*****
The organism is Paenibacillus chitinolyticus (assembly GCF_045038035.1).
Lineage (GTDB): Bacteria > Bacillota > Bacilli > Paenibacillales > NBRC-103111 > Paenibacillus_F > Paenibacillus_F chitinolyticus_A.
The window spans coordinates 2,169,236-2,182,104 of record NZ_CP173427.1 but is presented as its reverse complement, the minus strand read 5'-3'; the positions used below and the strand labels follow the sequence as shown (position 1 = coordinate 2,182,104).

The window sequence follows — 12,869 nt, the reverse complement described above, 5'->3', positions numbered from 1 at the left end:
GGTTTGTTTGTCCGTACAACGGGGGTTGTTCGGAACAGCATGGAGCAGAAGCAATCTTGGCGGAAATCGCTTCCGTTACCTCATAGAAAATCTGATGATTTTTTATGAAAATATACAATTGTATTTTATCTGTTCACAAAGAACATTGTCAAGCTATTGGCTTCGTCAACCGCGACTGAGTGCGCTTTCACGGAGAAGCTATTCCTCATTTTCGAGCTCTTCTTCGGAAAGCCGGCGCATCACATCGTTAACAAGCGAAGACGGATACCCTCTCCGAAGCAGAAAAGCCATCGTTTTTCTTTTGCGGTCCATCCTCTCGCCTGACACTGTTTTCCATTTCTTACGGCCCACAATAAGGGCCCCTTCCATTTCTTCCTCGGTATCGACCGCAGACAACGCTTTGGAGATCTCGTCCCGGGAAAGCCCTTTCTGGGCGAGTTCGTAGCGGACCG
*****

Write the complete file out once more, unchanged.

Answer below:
The organism is Paenibacillus chitinolyticus (assembly GCF_045038035.1).
Lineage (GTDB): Bacteria > Bacillota > Bacilli > Paenibacillales > NBRC-103111 > Paenibacillus_F > Paenibacillus_F chitinolyticus_A.
The window spans coordinates 2,169,236-2,182,104 of record NZ_CP173427.1 but is presented as its reverse complement, the minus strand read 5'-3'; the positions used below and the strand labels follow the sequence as shown (position 1 = coordinate 2,182,104).

The window sequence follows — 12,869 nt, the reverse complement described above, 5'->3', positions numbered from 1 at the left end:
GGTTTGTTTGTCCGTACAACGGGGGTTGTTCGGAACAGCATGGAGCAGAAGCAATCTTGGCGGAAATCGCTTCCGTTACCTCATAGAAAATCTGATGATTTTTTATGAAAATATACAATTGTATTTTATCTGTTCACAAAGAACATTGTCAAGCTATTGGCTTCGTCAACCGCGACTGAGTGCGCTTTCACGGAGAAGCTATTCCTCATTTTCGAGCTCTTCTTCGGAAAGCCGGCGCATCACATCGTTAACAAGCGAAGACGGATACCCTCTCCGAAGCAGAAAAGCCATCGTTTTTCTTTTGCGGTCCATCCTCTCGCCTGACACTGTTTTCCATTTCTTACGGCCCACAATAAGGGCCCCTTCCATTTCTTCCTCGGTATCGACCGCAGACAACGCTTTGGAGATCTCGTCCCGGGAAAGCCCTTTCTGGGCGAGTTCGTAGCGGACCG